Apache Commons HashCodeBuilder and EqualsBuilder

Overriding equals and hashcode methods is dull.  🙂  Fortunately, Apache have provided helper classes in their commons library.

Lets say you have a class containing a String member variable called name, and an int member variable called number. To override the hashcode method, you create a new HashCodeBuilder, and append your member variables to it. Once you’re done, you call its toHashCode() method.


public int hashcode() {
return new HashCodeBuilder().append(this.name).append(this.number).toHashCode();

Generating the equals method is similar. This time you use the EqualsBuilder class:


public boolean equals(Object obj) {
if (this == obj) {
return true;
if (obj instanceof MyClass == false) {
return false;
MyClass other = (MyClass) obj;
return new EqualsBuilder().append(this.name, other.name).append(this.number, other.number).isEquals();


Adding search filter to JFace table viewer

This topic is basically covered in the excellent Vogella JFace Table tutorial.  The upshot of it is that you can add a ViewerFilter to your table viewer.  The implementation of the ViewerFilter determines whether entries in the table are displayed.

Implement your own, and then add to the table viewer via the viewer.addFilter(filter) method.

In the example given in the tutorial, the implementation of the ViewerFilter contains a method – setSearchText(String s) – which allows you to define what the current search string is.  Add a text control to your GUI, and implement a KeyAdapter to listen for keyReleased() messages.  When the user types something in, set the search string on the filter from the contents of the text control.

Passing parameters to a RESTful web service

Within your web.xml, you can define configuration parameters using the <env-entry> tag. The <env-entry> element defines the name of our parameter, its type, and its value. For example:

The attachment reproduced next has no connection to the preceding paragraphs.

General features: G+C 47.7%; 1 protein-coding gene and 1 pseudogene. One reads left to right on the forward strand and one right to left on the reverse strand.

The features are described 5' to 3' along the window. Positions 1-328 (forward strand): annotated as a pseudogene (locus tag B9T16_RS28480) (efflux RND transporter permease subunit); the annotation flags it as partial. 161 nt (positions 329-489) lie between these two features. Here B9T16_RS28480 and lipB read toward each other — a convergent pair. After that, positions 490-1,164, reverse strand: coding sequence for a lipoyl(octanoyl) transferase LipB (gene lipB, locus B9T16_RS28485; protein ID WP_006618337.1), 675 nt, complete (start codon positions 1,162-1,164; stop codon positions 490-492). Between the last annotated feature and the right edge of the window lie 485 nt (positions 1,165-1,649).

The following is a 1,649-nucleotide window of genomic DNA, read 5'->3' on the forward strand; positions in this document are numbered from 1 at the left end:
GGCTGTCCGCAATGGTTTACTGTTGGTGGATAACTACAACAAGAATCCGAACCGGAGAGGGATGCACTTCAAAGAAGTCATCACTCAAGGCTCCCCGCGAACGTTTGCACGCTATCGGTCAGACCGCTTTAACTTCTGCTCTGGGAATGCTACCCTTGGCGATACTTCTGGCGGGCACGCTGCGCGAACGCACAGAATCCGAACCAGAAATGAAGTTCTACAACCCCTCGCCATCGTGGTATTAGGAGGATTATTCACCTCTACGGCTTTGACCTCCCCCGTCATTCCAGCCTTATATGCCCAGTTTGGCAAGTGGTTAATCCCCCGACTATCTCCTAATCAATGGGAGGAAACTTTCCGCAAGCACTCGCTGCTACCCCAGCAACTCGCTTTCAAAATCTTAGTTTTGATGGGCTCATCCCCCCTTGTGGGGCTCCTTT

<!– Rest of the web app configuration here –>


Within your servlet, you use the following code to get hold of the parameter:

  try  {

InitialContext ctx = new InitialContext();
Integer size = (Integer) ctx.lookup("java:comp/env/max-customers-size");
} catch (Exception e) {
// handle exception here

Many thanks to the O’Reilly JAX-RS book for the example.

Combining multiple images in SWT

The task I have been set is to combine multiple images (icons and so on) into one image, along with some text. I found that the best approach to do this within SWT was to make use of the GC object.

Once a GC object has been created, you can draw an image within using gc.drawImage(image, x, y). You can add text using gc.drawText(string, x, y). If you need to find the extent of text within the GC, you can use gc.textExtent(string), which returns a Point.

I created a GC with a new image. Once I had finished drawing to it via the GC, I could just return the image from my helper method.

Speeding up builds in Eclipse

The application I’m working on at the moment has a lot of Eclipse plug-in projects, and I was finding that the build process was starting to take a long time.

We produce a PDE build of our application, so I found that by setting this as my build target, I could remove most of the source code from my workspace, and just import the projects I was directly working on.

I have Jadclipse installed, which is a very good tool. However, since I have the source code available, it would be useful to actually view it to see stuff like comments.

I found the following link (how-do-i-decompile-java-classes-in-eclipse)
, which shows how you can attach source to jars in your workspace. It is quite manual, and you would have to do it for all jars which you depend on, but it should do for now.

Adding images to JFace TableViewer

When adding images to a JFace TableViewer, make sure that the column containing the images is wide enough. The TableViewer behaviour seems to be that it squashes the image if it is not in the currently selected row, but hides the image completely if it is in the selected row.

Worth remembering – it took me about half an hour today to work out what was going on! 🙂